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Another look at our sports tourism package

rhondathompson, [email protected]

Another look  at our sports tourism package

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SPORTS TOURISM, the concept pioneered by Wes Hall (now Sir Wesley) in the late 1980s, has without question served Barbados well over the past 25 years.
As Minister of Tourism and Sports at the time, Hall sought to create a fusion between the two industries that generated tremendous benefits for the island.
The master move brought large numbers of visitors to the island, helped beef up the economy with foreign dollars, offered Barbados exposure beyond its shores and provided a platform for local sportspeople to develop their skills and land further opportunities abroad.
The sports tourism concept was developed at a time when Barbados was staging or had just embarked on a number of sports events with an international flavour, including the Run Barbados series.
As the 30th edition of Run Barbados ended yesterday, it is timely to examine if the sports tourism concept has grown, remained stagnant or declined. We have observed positives and negatives that demand the stakeholders take note.
It is a credit to the Barbados Tourism Authority (BTA) and others that some of the events are still going after so many years but the reality is that many of them have lost appeal and interest among locals and those who used to make it a habit to come here regularly.
The dropping of the Run Barbados marathon speaks volumes.
The 27th annual Banks Hockey Festival only attracted two overseas teams in August – around the same time that only one team from the United Kingdom competed in the 27th annual Sir Garfield Sobers International Schools’ Cricket Tournament.
We believe somewhere along the line the ball was dropped and no effort was made to take some of these events to a new level, with a drive to make the product more attractive.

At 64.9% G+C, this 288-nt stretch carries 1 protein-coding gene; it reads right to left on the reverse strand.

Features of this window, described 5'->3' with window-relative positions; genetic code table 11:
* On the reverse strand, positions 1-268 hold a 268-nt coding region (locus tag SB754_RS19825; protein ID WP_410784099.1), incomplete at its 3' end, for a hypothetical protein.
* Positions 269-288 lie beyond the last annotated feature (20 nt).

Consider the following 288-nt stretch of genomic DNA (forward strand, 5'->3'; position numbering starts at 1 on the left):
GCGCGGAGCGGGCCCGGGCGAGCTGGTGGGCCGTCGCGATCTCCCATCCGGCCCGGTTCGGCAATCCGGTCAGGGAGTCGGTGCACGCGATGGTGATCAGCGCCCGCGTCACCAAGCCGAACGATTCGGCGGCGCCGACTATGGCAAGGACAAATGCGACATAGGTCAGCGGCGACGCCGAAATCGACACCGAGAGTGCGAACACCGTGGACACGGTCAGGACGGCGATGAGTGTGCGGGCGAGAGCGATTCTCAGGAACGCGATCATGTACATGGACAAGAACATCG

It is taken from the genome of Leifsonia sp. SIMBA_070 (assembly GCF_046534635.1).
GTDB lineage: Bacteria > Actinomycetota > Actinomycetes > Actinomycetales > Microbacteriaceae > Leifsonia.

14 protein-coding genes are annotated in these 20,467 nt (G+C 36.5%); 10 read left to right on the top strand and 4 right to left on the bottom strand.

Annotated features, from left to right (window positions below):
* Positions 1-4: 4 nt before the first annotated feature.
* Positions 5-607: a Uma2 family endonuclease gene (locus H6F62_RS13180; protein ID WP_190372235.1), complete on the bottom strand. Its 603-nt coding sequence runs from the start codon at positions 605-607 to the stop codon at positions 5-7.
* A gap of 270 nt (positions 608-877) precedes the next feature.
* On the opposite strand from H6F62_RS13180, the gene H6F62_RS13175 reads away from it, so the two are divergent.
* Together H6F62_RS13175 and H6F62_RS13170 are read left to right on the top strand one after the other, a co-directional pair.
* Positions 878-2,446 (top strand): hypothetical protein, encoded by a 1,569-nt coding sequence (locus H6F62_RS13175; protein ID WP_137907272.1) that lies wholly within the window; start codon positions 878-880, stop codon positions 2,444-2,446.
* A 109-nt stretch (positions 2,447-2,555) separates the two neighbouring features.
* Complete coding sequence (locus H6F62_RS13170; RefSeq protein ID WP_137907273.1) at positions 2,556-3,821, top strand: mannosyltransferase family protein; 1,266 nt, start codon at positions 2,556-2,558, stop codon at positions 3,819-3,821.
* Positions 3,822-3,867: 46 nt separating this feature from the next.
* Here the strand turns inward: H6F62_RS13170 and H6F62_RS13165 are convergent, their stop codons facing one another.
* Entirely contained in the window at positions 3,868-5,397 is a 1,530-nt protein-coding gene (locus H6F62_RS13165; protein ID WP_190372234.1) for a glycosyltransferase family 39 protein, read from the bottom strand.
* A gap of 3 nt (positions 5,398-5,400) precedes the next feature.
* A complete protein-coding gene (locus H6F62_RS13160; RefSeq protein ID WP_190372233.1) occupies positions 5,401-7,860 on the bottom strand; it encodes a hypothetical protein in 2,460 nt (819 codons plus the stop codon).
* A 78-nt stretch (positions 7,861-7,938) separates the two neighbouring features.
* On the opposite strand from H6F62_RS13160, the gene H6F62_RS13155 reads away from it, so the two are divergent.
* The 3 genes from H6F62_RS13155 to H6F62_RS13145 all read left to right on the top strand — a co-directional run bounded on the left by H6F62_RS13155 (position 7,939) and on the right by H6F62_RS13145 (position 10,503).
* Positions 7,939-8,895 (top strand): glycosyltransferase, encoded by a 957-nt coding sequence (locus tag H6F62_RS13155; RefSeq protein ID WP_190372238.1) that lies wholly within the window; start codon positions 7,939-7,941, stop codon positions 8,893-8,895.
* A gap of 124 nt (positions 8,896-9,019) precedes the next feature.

Sports is now big business and in the same way other international events elsewhere can command the attention of fans and investors, we must get our act together and catch up with the times.
It was heartening to see when we were able to get world-rated tennis players, including the Williams sisters, to Barbados for Tennis Pon de Rock, which was launched here in 2009, but it came as a disappointment when we learnt last week that the event was put on hold.
When the Cricket Legends of Barbados International (CLOBI) Cup came on stream in 2009 with three international teams joining a West Indies Masters squad, there was the expectation that the tournament would be expanded to include eight teams in future years. The competition has quietly disappeared from the local calendar to put a dent in our sports tourism product.
It is encouraging to see that English county teams, which came to Barbados in years gone by but gradually started to travel to South Africa following the end of apartheid, have started to come back here in recent times for pre-season training.
That represents some progress but we still have a long way to go if we are to truly reap the benefits that can be derived from sports tourism.